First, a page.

Source determination is, as U.S. EPA repeatedly acknowledges, a fact-specific, case-by-case assessment. The new federal approach could instead result in oversimplified, unduly narrow source determinations that would likely weaken controls. To the extent that U.S. EPA has approved the air districts’ Title V and NSR programs, the air districts have primary authority to make these source determinations and are not bound to follow U.S. EPA’s opinions. In its letter, U.S. EPA explicitly states that “[t]his document is not a rule or regulation, and the statements herein are not binding on state or local permitting authorities.”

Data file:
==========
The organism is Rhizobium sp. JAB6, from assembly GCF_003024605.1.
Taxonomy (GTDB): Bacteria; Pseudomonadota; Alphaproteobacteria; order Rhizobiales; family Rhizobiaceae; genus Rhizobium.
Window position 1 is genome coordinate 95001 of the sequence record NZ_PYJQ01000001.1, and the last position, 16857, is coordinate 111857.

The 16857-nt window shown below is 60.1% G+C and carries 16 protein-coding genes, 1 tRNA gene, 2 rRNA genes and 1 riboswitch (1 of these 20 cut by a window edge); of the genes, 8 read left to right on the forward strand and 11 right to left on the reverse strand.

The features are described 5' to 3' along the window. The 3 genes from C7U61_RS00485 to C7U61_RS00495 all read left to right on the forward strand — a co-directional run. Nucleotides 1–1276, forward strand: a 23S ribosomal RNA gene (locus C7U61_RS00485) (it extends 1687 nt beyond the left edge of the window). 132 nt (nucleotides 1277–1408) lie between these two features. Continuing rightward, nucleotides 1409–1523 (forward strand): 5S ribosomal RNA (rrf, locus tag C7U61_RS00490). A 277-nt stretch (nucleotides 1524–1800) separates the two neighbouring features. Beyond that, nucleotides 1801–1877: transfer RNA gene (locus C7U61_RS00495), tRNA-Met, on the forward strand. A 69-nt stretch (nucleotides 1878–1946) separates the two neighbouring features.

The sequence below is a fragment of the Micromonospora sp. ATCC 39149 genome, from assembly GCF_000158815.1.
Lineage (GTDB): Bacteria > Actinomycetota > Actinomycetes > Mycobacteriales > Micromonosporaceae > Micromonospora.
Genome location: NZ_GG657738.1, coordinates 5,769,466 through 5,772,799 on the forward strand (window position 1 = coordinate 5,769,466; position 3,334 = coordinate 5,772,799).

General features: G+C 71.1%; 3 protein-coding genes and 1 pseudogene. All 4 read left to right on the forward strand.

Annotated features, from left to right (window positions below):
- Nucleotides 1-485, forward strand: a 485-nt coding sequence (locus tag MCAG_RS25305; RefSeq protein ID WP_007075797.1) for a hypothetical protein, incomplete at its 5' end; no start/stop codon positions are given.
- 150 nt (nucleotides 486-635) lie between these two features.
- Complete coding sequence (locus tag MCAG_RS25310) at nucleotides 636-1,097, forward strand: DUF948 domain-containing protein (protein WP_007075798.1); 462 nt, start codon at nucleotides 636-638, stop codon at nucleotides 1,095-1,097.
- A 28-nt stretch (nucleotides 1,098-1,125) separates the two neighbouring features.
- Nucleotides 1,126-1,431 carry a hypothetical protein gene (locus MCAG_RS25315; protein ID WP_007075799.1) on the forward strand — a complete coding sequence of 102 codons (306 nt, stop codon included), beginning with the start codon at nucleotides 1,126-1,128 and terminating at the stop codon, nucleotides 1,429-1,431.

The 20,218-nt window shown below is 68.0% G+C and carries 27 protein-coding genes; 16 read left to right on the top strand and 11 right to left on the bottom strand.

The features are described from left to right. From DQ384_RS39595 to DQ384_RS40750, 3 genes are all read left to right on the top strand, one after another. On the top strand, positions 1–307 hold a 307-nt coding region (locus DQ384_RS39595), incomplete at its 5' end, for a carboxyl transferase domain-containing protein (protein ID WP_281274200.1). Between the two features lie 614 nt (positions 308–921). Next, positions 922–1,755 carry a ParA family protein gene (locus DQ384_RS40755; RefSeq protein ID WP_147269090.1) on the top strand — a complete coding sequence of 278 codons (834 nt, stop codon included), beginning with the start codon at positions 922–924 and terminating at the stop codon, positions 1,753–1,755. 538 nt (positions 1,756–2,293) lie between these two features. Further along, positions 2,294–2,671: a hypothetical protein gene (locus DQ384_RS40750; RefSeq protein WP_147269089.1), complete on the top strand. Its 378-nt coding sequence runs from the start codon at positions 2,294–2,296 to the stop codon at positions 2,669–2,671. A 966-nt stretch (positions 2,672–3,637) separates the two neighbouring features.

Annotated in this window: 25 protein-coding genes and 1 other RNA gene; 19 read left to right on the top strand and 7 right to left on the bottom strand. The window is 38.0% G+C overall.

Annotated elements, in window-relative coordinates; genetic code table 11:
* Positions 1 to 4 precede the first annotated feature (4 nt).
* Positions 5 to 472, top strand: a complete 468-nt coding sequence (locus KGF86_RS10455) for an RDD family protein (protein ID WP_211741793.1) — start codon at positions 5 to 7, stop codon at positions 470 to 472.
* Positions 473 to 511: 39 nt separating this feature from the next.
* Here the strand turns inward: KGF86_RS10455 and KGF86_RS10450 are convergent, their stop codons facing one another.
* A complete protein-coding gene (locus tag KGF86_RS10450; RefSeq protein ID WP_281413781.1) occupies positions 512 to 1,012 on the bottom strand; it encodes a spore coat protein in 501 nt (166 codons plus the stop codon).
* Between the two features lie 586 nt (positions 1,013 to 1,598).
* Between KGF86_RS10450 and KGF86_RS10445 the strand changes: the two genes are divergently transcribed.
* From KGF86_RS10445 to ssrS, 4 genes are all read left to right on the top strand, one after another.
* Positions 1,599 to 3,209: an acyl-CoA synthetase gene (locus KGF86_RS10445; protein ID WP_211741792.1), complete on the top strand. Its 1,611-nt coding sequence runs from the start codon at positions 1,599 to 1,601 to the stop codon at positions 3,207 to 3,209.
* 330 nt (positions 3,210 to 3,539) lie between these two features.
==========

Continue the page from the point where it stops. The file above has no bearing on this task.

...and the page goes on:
4. Stationary Source Determinations- Interpreting "Adjacent."16
U.S. EPA’s September 4, 2018 draft memorandum proposes to interpret “adjacent” to refer strictly to physical proximity, noting that “proximity . . . generally conveys the concept of side-by-side or neighboring (with allowance being made for some limited separation by, for example, a right of way).” U.S. EPA also urges state and local permitting authorities to use physical proximity as the sole criterion when “assessing whether a given pair or set of operations are adjacent for title V and NSR source determinations.”